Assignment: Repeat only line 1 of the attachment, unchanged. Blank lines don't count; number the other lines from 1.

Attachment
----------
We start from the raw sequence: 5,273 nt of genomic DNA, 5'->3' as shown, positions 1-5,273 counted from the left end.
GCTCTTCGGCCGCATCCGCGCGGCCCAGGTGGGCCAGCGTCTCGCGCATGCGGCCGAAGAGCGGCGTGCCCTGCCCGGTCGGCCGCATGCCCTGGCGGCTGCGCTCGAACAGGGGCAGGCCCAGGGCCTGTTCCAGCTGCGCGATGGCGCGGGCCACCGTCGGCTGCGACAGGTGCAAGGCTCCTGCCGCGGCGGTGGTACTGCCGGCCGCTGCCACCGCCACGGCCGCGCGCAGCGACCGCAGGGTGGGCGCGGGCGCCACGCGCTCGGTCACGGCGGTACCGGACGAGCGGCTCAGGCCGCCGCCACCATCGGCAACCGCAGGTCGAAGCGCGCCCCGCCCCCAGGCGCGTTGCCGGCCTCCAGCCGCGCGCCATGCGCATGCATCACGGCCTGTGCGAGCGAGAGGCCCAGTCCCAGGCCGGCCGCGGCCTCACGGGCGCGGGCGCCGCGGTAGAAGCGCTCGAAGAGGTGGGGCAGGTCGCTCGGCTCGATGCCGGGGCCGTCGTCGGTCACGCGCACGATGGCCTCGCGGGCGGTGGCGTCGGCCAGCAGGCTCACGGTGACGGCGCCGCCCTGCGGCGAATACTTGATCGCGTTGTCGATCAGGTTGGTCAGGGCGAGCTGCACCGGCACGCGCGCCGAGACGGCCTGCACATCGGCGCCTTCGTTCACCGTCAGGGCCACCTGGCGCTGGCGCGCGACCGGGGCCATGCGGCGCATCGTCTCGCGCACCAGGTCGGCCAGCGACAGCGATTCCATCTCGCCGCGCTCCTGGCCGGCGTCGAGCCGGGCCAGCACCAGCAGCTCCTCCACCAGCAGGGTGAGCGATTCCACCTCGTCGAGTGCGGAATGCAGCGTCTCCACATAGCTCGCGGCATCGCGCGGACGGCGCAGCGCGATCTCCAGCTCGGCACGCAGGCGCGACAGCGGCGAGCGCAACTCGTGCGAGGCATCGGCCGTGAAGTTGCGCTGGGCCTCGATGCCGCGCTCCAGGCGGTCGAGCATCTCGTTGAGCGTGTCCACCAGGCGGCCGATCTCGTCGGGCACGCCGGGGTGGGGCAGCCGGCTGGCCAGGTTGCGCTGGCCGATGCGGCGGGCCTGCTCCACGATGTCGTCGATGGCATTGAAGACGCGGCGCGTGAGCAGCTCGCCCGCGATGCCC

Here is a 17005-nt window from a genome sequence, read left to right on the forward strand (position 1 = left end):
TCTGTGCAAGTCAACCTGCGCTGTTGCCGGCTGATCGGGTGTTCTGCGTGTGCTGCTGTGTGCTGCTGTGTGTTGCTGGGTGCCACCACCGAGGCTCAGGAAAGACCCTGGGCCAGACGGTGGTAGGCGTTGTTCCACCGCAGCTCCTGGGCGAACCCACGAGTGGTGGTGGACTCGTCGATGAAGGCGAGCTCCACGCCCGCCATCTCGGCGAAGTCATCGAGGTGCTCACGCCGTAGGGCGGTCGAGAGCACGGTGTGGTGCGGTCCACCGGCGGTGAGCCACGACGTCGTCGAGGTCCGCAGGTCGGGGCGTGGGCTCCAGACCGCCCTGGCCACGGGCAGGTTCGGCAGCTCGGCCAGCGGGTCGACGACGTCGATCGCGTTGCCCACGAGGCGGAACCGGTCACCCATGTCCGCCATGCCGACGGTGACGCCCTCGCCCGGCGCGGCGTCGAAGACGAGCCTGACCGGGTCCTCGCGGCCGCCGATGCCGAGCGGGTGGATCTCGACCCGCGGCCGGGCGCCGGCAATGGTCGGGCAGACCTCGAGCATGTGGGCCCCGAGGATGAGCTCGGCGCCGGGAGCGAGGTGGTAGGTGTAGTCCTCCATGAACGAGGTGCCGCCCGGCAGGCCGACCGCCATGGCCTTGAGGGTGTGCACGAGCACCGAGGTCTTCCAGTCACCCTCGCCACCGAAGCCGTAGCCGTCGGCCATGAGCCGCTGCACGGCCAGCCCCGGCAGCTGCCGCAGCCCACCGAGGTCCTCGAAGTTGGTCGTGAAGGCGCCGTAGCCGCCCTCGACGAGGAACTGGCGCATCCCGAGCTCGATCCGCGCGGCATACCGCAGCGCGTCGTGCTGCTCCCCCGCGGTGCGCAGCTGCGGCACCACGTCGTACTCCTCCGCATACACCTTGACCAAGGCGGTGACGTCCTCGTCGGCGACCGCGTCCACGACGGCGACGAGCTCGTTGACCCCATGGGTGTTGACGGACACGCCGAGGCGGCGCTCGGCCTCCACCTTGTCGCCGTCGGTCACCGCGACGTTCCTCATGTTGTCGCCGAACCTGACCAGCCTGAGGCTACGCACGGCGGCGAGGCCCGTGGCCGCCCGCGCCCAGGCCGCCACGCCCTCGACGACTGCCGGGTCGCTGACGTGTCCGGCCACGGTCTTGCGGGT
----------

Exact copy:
We start from the raw sequence: 5,273 nt of genomic DNA, 5'->3' as shown, positions 1-5,273 counted from the left end.